Resources For Hands on Banking For Families to Teach Kids About Money
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Resources For Hands on Banking For Families to Teach Kids About Money

Financial literacy is a great way to bridge home and school when it comes to math. These resources from Hands on Banking can be used as stand-alone resources to send home to families, perhaps in a newsletter or at a back-to-school night. Or you can extend classroom lessons to home.

1. Interview a family member about their first job

Talk About Your First Job (ages 7-12)

Get students and their families talking with these interview questions about working. Students are prompted to ask parents or other family members about their first job, how they were paid and what they did with the money they earned. (Also available in Spanish.)

2. Do some comparison shopping (and plan a family event)

Plan a Family Fun Event (ages 8-12)

In this take-home activity, families are asked to do some basic math together, looking at the prices of the same items at two different stores. Next, they can put those bargain-hunting skills to use by planning their own family event with snacks and entertainment. True fact: Pizza bites taste better when they are on sale.

3. Stick to a budget

Do Some Smart Spending (ages 8-12)

Here’s a fun challenge: Parents can teach their children how to stick to a budget and distinguish between wants and needs while grocery shopping—by limiting spending to a set amount. Maybe don’t try this at Target!

4. Use your family’s interests and talents to give back

Acts of Kindness (ages 6-14)

You Can Help Too (ages 6-14)

Charitable giving doesn’t have to be limited to just donating money. In this activity, families talk through their interests and talents to find an organization in need of their gifts.

5. Research where to donate time or money as a family

Give Until It Helps (ages 12-18)

With gifts and interests identified, this activity guides families to research where they might want to donate. After choosing where to give, it’s time to make a donation plan together.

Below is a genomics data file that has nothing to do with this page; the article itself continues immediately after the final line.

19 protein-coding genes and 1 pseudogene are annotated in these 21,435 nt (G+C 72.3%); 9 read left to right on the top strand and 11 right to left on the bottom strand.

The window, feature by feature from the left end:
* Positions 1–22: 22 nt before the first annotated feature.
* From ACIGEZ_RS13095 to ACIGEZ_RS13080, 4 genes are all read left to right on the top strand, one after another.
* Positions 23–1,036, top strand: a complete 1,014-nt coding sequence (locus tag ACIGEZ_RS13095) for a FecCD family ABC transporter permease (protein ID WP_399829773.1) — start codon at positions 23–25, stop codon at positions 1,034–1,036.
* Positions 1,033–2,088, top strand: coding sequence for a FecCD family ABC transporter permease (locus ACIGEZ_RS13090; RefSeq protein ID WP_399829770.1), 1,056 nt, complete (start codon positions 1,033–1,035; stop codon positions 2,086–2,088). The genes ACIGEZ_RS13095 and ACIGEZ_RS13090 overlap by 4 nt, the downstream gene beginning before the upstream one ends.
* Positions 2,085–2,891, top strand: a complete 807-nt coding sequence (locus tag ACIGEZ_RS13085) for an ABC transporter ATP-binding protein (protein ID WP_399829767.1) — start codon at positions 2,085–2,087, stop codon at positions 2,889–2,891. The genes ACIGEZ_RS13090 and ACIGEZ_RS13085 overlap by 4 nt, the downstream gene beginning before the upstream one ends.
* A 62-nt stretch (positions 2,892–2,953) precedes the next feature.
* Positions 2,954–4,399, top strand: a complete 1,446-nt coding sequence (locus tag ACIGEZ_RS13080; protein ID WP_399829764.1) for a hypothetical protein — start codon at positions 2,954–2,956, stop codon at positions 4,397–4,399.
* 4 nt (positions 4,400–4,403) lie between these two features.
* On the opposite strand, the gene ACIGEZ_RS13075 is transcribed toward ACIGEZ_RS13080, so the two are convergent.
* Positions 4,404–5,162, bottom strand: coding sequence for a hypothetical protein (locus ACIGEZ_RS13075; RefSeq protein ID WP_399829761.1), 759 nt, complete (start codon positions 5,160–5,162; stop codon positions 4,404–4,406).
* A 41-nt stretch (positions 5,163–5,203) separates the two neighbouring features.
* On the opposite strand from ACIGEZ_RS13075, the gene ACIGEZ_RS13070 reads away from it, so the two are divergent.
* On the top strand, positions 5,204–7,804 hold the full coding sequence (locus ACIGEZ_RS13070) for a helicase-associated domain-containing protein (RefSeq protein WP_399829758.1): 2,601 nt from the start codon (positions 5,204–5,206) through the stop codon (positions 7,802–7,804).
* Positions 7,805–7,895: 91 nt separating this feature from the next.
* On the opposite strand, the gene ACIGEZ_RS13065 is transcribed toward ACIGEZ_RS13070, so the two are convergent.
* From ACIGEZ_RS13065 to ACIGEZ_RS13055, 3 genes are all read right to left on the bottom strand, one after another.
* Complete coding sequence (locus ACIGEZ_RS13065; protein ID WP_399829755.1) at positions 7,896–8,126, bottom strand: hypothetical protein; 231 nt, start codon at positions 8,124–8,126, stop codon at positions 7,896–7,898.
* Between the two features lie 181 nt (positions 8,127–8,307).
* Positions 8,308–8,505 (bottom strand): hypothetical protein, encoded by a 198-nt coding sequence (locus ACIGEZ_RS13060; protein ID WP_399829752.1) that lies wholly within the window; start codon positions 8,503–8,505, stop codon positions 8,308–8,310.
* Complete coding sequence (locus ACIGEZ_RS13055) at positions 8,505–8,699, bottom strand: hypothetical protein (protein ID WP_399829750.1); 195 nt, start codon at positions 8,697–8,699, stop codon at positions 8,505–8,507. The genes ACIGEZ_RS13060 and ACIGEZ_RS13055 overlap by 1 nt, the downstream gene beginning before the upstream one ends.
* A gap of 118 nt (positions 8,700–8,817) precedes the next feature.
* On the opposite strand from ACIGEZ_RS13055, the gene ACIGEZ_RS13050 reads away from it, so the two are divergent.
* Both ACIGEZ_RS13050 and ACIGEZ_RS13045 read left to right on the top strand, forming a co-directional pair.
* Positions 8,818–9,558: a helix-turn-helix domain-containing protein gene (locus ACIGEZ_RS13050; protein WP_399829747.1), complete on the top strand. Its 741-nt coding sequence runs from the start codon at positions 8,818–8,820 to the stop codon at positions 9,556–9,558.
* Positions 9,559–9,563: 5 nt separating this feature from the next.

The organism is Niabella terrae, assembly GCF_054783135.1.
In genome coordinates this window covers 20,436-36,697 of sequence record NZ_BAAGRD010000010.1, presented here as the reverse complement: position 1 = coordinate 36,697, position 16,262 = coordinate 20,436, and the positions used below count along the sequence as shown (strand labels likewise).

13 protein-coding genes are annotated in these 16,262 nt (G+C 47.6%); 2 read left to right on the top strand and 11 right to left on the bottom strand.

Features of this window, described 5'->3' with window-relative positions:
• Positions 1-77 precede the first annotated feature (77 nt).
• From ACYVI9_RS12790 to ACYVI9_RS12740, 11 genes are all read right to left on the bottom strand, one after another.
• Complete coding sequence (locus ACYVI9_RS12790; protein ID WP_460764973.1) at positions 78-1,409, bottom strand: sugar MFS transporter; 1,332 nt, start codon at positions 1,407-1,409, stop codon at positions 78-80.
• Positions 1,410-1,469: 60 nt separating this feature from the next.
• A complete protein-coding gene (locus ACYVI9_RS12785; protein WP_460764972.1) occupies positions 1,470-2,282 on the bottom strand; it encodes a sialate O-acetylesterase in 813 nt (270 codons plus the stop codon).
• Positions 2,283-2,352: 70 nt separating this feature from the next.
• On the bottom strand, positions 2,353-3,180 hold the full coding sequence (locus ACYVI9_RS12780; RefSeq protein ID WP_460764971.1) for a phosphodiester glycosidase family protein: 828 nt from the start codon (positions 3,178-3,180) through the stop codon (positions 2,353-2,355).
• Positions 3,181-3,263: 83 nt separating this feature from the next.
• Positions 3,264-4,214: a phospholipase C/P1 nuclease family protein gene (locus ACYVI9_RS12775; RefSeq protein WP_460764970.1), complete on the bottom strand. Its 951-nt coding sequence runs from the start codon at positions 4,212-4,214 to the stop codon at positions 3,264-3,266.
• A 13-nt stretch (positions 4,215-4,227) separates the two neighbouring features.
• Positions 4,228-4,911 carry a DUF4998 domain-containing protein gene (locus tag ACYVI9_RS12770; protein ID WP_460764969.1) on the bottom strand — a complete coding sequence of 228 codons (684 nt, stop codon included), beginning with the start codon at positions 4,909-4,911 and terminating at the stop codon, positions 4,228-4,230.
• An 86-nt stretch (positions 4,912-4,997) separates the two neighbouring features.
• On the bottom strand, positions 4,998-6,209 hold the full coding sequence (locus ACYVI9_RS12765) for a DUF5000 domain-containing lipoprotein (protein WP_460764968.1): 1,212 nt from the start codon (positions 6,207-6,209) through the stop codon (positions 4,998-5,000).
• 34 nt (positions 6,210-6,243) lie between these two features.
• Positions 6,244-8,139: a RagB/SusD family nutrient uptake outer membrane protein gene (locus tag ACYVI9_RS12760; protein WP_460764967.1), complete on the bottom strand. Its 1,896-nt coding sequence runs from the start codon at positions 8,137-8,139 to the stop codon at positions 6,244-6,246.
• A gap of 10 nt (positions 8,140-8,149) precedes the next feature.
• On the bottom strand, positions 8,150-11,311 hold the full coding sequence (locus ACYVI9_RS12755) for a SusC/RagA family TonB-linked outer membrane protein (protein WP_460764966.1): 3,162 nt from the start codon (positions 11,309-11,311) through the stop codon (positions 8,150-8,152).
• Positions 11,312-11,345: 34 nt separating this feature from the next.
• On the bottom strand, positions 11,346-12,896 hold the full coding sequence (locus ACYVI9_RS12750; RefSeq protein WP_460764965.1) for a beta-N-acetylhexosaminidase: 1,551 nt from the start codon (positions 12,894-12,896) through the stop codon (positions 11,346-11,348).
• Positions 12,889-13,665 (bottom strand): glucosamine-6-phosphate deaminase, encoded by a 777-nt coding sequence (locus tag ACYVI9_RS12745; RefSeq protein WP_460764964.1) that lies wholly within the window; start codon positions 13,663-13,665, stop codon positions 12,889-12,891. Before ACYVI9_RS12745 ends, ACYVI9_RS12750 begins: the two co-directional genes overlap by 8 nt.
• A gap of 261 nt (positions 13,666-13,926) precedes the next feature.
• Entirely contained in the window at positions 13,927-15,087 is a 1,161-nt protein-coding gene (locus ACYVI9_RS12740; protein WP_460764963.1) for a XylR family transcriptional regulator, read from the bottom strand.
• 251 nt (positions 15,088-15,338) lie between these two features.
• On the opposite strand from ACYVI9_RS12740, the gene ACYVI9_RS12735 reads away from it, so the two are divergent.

6. Save for a financial goal

Saving for What I Want (ages 8 to 12)

Planning for a Big Expense (ages 9 – 12)

Budgeting IRL (ages 12 -18)

Saving up for a specific item is a common topic of conversation, but how do families teach children to plan and save for a financial goal? Hands on Banking has activities for families of elementary and middle school students, along with a high school activity focused on budgeting IRL. (Saving for What I Want is also available in Spanish.)

7. Break down a paycheck

Breaking Down a Paycheck (ages 11-18)

As students grow more aware of the usefulness of money, they might also hear that adults have to pay taxes. With this activity, families can talk through a pretend paycheck with their students, exploring deductions like taxes, Social Security, and savings.

Tip: This activity is best for older students in either middle or high school as it asks them to find percentages.

8. Talk about health insurance

Teaching Kids About Health Insurance (ages 13-18)

Talking About Insurance (ages 13-18)

Another aspect of adulthood that students might have questions about is health insurance. Luckily, Hands on Banking has two activities around this topic. The first has families to compare the costs associated with two different health plans. The second is focused on why a young adult should still purchase health insurance even if they’re in good health.

9. Add money (and a little math) into daily conversations

Talking About Money (ages 6-18)

In addition to sending home individual activities, you can also give families the link (or make a printout) of “Talking About Money.” This webpage provides many actionable ideas for starting conversations with students, especially tweens and teens, about personal finance. There is even a list of specific financial activities and decisions that families often make that can be used as teaching moments at home.

For more great resources, check out 30+ Financial Literacy Lesson Plans For Every Grade Level



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